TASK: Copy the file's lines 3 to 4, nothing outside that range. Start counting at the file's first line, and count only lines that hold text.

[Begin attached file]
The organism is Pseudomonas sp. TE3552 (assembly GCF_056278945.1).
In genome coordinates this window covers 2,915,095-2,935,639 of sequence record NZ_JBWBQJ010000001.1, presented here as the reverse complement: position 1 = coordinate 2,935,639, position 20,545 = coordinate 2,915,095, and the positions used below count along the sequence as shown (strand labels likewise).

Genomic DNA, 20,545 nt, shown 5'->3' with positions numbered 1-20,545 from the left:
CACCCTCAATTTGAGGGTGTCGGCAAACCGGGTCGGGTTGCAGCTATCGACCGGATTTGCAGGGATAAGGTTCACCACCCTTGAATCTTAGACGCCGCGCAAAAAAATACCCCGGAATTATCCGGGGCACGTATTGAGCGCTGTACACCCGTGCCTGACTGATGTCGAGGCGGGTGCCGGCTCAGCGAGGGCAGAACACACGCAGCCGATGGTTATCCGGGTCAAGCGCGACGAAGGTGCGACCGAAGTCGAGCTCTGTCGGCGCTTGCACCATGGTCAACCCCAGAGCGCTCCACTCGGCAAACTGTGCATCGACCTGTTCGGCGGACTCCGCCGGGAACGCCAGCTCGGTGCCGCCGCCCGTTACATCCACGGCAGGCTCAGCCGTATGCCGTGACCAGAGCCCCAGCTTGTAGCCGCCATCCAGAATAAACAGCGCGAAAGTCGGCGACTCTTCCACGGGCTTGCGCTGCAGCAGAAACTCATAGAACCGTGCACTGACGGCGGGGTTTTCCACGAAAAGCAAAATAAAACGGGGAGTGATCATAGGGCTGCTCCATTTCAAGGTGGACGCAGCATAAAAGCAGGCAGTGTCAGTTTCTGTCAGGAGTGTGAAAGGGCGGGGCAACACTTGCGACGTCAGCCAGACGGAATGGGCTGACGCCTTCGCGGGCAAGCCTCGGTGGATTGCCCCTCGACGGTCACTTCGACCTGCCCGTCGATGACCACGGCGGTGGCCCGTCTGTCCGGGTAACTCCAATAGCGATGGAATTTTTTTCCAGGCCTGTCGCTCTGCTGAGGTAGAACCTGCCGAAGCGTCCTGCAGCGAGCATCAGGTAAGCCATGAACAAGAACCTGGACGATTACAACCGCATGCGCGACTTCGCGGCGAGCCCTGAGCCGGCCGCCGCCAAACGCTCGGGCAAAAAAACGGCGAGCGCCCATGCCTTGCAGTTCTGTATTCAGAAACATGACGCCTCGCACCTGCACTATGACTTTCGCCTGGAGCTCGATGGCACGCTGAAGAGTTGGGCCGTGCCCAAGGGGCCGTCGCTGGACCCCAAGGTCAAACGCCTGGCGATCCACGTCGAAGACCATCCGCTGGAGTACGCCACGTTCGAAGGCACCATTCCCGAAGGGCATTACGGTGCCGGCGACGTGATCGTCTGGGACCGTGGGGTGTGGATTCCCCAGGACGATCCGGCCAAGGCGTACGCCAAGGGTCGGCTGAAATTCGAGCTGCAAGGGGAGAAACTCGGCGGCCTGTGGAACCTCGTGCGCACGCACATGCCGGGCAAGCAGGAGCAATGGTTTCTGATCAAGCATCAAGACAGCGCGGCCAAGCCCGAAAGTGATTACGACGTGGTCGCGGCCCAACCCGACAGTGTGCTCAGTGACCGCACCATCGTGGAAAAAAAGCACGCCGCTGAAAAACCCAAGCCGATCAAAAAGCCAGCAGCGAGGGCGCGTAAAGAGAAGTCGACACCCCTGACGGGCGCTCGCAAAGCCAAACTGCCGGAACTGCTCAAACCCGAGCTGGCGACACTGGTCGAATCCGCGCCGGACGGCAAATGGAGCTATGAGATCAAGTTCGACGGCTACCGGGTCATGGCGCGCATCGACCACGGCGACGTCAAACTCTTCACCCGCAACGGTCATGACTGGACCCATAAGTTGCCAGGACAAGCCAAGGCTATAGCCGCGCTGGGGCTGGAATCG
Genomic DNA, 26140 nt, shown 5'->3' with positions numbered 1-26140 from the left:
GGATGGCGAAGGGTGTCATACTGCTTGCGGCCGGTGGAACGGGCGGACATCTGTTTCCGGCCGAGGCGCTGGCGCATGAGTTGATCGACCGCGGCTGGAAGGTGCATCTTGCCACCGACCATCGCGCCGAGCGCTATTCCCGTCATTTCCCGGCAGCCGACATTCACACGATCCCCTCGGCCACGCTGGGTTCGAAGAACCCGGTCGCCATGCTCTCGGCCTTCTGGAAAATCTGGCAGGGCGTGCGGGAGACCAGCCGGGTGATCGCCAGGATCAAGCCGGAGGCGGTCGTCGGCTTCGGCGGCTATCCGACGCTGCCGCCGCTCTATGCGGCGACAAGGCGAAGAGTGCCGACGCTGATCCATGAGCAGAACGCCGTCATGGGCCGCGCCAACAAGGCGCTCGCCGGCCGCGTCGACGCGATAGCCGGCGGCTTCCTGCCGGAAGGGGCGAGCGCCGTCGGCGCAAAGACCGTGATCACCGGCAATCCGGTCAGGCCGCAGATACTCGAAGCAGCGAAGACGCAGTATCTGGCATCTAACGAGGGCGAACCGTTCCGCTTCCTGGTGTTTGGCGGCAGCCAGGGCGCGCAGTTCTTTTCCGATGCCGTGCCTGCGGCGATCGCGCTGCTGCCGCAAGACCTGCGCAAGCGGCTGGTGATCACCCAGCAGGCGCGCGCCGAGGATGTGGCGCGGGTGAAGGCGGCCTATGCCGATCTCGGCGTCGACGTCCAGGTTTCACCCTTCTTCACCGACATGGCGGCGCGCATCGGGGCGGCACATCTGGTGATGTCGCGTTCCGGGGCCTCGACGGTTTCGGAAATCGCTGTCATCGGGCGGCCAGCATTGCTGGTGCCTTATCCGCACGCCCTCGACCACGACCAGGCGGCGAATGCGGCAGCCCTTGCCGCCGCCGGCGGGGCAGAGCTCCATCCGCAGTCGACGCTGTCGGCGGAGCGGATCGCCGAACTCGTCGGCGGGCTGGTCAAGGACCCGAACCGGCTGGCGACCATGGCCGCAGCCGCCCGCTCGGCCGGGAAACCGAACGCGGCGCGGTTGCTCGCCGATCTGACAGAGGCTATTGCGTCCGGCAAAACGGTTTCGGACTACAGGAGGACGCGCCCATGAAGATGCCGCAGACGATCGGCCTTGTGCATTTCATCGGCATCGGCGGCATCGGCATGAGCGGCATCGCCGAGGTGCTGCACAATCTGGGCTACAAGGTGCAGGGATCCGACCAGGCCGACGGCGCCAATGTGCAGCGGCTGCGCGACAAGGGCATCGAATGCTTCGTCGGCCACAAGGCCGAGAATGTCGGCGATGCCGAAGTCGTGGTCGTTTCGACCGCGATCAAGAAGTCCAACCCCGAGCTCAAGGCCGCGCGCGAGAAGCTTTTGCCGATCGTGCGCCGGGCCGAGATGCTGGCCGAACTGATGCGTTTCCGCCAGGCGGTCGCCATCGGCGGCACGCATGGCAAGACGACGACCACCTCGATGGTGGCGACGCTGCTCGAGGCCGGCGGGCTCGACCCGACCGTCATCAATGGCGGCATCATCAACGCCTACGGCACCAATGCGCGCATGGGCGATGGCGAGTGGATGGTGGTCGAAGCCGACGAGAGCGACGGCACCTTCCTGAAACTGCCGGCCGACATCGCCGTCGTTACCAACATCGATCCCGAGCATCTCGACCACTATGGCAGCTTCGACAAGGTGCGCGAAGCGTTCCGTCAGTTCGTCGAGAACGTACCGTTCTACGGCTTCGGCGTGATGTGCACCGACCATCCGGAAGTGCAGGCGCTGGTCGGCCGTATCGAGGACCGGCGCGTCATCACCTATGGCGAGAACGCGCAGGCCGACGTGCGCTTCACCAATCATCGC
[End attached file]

Genomic DNA, 20,545 nt, shown 5'->3' with positions numbered 1-20,545 from the left:
CACCCTCAATTTGAGGGTGTCGGCAAACCGGGTCGGGTTGCAGCTATCGACCGGATTTGCAGGGATAAGGTTCACCACCCTTGAATCTTAGACGCCGCGCAAAAAAATACCCCGGAATTATCCGGGGCACGTATTGAGCGCTGTACACCCGTGCCTGACTGATGTCGAGGCGGGTGCCGGCTCAGCGAGGGCAGAACACACGCAGCCGATGGTTATCCGGGTCAAGCGCGACGAAGGTGCGACCGAAGTCGAGCTCTGTCGGCGCTTGCACCATGGTCAACCCCAGAGCGCTCCACTCGGCAAACTGTGCATCGACCTGTTCGGCGGACTCCGCCGGGAACGCCAGCTCGGTGCCGCCGCCCGTTACATCCACGGCAGGCTCAGCCGTATGCCGTGACCAGAGCCCCAGCTTGTAGCCGCCATCCAGAATAAACAGCGCGAAAGTCGGCGACTCTTCCACGGGCTTGCGCTGCAGCAGAAACTCATAGAACCGTGCACTGACGGCGGGGTTTTCCACGAAAAGCAAAATAAAACGGGGAGTGATCATAGGGCTGCTCCATTTCAAGGTGGACGCAGCATAAAAGCAGGCAGTGTCAGTTTCTGTCAGGAGTGTGAAAGGGCGGGGCAACACTTGCGACGTCAGCCAGACGGAATGGGCTGACGCCTTCGCGGGCAAGCCTCGGTGGATTGCCCCTCGACGGTCACTTCGACCTGCCCGTCGATGACCACGGCGGTGGCCCGTCTGTCCGGGTAACTCCAATAGCGATGGAATTTTTTTCCAGGCCTGTCGCTCTGCTGAGGTAGAACCTGCCGAAGCGTCCTGCAGCGAGCATCAGGTAAGCCATGAACAAGAACCTGGACGATTACAACCGCATGCGCGACTTCGCGGCGAGCCCTGAGCCGGCCGCCGCCAAACGCTCGGGCAAAAAAACGGCGAGCGCCCATGCCTTGCAGTTCTGTATTCAGAAACATGACGCCTCGCACCTGCACTATGACTTTCGCCTGGAGCTCGATGGCACGCTGAAGAGTTGGGCCGTGCCCAAGGGGCCGTCGCTGGACCCCAAGGTCAAACGCCTGGCGATCCACGTCGAAGACCATCCGCTGGAGTACGCCACGTTCGAAGGCACCATTCCCGAAGGGCATTACGGTGCCGGCGACGTGATCGTCTGGGACCGTGGGGTGTGGATTCCCCAGGACGATCCGGCCAAGGCGTACGCCAAGGGTCGGCTGAAATTCGAGCTGCAAGGGGAGAAACTCGGCGGCCTGTGGAACCTCGTGCGCACGCACATGCCGGGCAAGCAGGAGCAATGGTTTCTGATCAAGCATCAAGACAGCGCGGCCAAGCCCGAAAGTGATTACGACGTGGTCGCGGCCCAACCCGACAGTGTGCTCAGTGACCGCACCATCGTGGAAAAAAAGCACGCCGCTGAAAAACCCAAGCCGATCAAAAAGCCAGCAGCGAGGGCGCGTAAAGAGAAGTCGACACCCCTGACGGGCGCTCGCAAAGCCAAACTGCCGGAACTGCTCAAACCCGAGCTGGCGACACTGGTCGAATCCGCGCCGGACGGCAAATGGAGCTATGAGATCAAGTTCGACGGCTACCGGGTCATGGCGCGCATCGACCACGGCGACGTCAAACTCTTCACCCGCAACGGTCATGACTGGACCCATAAGTTGCCAGGACAAGCCAAGGCTATAGCCGCGCTGGGGCTGGAATCG